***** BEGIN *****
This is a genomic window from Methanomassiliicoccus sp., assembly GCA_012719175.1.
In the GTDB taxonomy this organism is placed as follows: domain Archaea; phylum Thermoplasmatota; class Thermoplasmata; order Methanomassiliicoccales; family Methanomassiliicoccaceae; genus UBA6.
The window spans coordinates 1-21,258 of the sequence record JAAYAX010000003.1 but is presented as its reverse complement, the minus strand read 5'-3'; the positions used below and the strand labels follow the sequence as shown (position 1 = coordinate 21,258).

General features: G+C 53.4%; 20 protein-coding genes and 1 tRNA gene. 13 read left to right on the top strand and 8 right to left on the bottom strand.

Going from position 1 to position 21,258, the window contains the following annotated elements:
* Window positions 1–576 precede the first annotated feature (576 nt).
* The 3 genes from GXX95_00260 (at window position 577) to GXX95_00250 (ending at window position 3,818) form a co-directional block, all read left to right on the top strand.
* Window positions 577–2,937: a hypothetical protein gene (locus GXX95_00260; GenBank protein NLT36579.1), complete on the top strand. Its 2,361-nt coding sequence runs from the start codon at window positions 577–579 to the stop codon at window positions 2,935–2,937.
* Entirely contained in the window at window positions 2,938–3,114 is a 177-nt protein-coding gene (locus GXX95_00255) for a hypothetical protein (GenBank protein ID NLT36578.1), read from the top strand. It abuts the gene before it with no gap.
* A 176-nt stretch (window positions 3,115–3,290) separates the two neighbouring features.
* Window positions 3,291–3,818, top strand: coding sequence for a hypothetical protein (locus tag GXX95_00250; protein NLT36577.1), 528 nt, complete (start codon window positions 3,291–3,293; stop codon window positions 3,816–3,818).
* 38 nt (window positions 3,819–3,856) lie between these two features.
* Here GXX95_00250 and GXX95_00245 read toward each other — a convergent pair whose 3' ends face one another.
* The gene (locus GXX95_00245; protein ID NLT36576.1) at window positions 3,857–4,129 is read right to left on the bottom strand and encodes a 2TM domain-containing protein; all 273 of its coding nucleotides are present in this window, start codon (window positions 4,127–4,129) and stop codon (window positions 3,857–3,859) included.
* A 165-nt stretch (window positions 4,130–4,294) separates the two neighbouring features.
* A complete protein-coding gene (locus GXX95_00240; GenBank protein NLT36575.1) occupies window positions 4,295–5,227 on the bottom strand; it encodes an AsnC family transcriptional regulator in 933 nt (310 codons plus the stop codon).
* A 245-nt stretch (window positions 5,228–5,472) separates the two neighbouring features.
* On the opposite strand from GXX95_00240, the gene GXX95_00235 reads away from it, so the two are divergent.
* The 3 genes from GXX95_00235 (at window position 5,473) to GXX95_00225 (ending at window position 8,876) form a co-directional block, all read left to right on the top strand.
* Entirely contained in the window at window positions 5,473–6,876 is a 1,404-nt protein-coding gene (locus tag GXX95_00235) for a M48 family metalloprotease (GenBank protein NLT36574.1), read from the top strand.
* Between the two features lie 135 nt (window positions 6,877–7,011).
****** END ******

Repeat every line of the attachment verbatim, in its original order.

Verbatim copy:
This is a genomic window from Methanomassiliicoccus sp., assembly GCA_012719175.1.
In the GTDB taxonomy this organism is placed as follows: domain Archaea; phylum Thermoplasmatota; class Thermoplasmata; order Methanomassiliicoccales; family Methanomassiliicoccaceae; genus UBA6.
The window spans coordinates 1-21,258 of the sequence record JAAYAX010000003.1 but is presented as its reverse complement, the minus strand read 5'-3'; the positions used below and the strand labels follow the sequence as shown (position 1 = coordinate 21,258).

General features: G+C 53.4%; 20 protein-coding genes and 1 tRNA gene. 13 read left to right on the top strand and 8 right to left on the bottom strand.

Going from position 1 to position 21,258, the window contains the following annotated elements:
* Window positions 1–576 precede the first annotated feature (576 nt).
* The 3 genes from GXX95_00260 (at window position 577) to GXX95_00250 (ending at window position 3,818) form a co-directional block, all read left to right on the top strand.
* Window positions 577–2,937: a hypothetical protein gene (locus GXX95_00260; GenBank protein NLT36579.1), complete on the top strand. Its 2,361-nt coding sequence runs from the start codon at window positions 577–579 to the stop codon at window positions 2,935–2,937.
* Entirely contained in the window at window positions 2,938–3,114 is a 177-nt protein-coding gene (locus GXX95_00255) for a hypothetical protein (GenBank protein ID NLT36578.1), read from the top strand. It abuts the gene before it with no gap.
* A 176-nt stretch (window positions 3,115–3,290) separates the two neighbouring features.
* Window positions 3,291–3,818, top strand: coding sequence for a hypothetical protein (locus tag GXX95_00250; protein NLT36577.1), 528 nt, complete (start codon window positions 3,291–3,293; stop codon window positions 3,816–3,818).
* 38 nt (window positions 3,819–3,856) lie between these two features.
* Here GXX95_00250 and GXX95_00245 read toward each other — a convergent pair whose 3' ends face one another.
* The gene (locus GXX95_00245; protein ID NLT36576.1) at window positions 3,857–4,129 is read right to left on the bottom strand and encodes a 2TM domain-containing protein; all 273 of its coding nucleotides are present in this window, start codon (window positions 4,127–4,129) and stop codon (window positions 3,857–3,859) included.
* A 165-nt stretch (window positions 4,130–4,294) separates the two neighbouring features.
* A complete protein-coding gene (locus GXX95_00240; GenBank protein NLT36575.1) occupies window positions 4,295–5,227 on the bottom strand; it encodes an AsnC family transcriptional regulator in 933 nt (310 codons plus the stop codon).
* A 245-nt stretch (window positions 5,228–5,472) separates the two neighbouring features.
* On the opposite strand from GXX95_00240, the gene GXX95_00235 reads away from it, so the two are divergent.
* The 3 genes from GXX95_00235 (at window position 5,473) to GXX95_00225 (ending at window position 8,876) form a co-directional block, all read left to right on the top strand.
* Entirely contained in the window at window positions 5,473–6,876 is a 1,404-nt protein-coding gene (locus tag GXX95_00235) for a M48 family metalloprotease (GenBank protein NLT36574.1), read from the top strand.
* Between the two features lie 135 nt (window positions 6,877–7,011).